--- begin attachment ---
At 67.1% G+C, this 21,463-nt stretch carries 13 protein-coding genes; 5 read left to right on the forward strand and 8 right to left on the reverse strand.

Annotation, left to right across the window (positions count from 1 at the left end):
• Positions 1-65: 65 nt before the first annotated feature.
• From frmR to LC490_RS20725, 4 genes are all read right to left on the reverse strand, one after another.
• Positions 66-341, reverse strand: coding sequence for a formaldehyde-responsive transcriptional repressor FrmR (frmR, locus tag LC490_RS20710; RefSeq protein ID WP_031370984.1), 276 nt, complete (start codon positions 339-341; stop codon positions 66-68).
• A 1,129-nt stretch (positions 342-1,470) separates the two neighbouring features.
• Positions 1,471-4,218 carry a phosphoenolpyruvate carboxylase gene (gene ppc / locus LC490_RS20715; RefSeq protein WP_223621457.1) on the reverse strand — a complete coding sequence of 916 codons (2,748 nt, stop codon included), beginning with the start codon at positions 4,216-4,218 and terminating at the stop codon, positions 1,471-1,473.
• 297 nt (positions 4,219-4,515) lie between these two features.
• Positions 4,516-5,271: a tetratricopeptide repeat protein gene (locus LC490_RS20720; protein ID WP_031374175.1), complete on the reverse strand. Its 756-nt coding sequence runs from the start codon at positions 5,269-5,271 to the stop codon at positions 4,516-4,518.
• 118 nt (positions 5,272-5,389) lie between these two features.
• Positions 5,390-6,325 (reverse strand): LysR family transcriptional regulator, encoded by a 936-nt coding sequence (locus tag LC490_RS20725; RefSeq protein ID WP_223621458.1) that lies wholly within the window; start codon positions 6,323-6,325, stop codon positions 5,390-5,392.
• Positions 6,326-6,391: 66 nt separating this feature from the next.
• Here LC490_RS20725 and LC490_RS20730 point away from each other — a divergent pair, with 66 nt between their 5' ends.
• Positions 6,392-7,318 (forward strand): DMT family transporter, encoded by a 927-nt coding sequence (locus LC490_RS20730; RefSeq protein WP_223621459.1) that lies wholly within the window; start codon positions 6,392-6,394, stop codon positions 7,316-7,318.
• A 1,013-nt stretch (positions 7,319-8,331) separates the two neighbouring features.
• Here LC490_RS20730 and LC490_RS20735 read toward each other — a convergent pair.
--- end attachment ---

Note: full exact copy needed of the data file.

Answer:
At 67.1% G+C, this 21,463-nt stretch carries 13 protein-coding genes; 5 read left to right on the forward strand and 8 right to left on the reverse strand.

Annotation, left to right across the window (positions count from 1 at the left end):
• Positions 1-65: 65 nt before the first annotated feature.
• From frmR to LC490_RS20725, 4 genes are all read right to left on the reverse strand, one after another.
• Positions 66-341, reverse strand: coding sequence for a formaldehyde-responsive transcriptional repressor FrmR (frmR, locus tag LC490_RS20710; RefSeq protein ID WP_031370984.1), 276 nt, complete (start codon positions 339-341; stop codon positions 66-68).
• A 1,129-nt stretch (positions 342-1,470) separates the two neighbouring features.
• Positions 1,471-4,218 carry a phosphoenolpyruvate carboxylase gene (gene ppc / locus LC490_RS20715; RefSeq protein WP_223621457.1) on the reverse strand — a complete coding sequence of 916 codons (2,748 nt, stop codon included), beginning with the start codon at positions 4,216-4,218 and terminating at the stop codon, positions 1,471-1,473.
• 297 nt (positions 4,219-4,515) lie between these two features.
• Positions 4,516-5,271: a tetratricopeptide repeat protein gene (locus LC490_RS20720; protein ID WP_031374175.1), complete on the reverse strand. Its 756-nt coding sequence runs from the start codon at positions 5,269-5,271 to the stop codon at positions 4,516-4,518.
• 118 nt (positions 5,272-5,389) lie between these two features.
• Positions 5,390-6,325 (reverse strand): LysR family transcriptional regulator, encoded by a 936-nt coding sequence (locus tag LC490_RS20725; RefSeq protein ID WP_223621458.1) that lies wholly within the window; start codon positions 6,323-6,325, stop codon positions 5,390-5,392.
• Positions 6,326-6,391: 66 nt separating this feature from the next.
• Here LC490_RS20725 and LC490_RS20730 point away from each other — a divergent pair, with 66 nt between their 5' ends.
• Positions 6,392-7,318 (forward strand): DMT family transporter, encoded by a 927-nt coding sequence (locus LC490_RS20730; RefSeq protein WP_223621459.1) that lies wholly within the window; start codon positions 6,392-6,394, stop codon positions 7,316-7,318.
• A 1,013-nt stretch (positions 7,319-8,331) separates the two neighbouring features.
• Here LC490_RS20730 and LC490_RS20735 read toward each other — a convergent pair.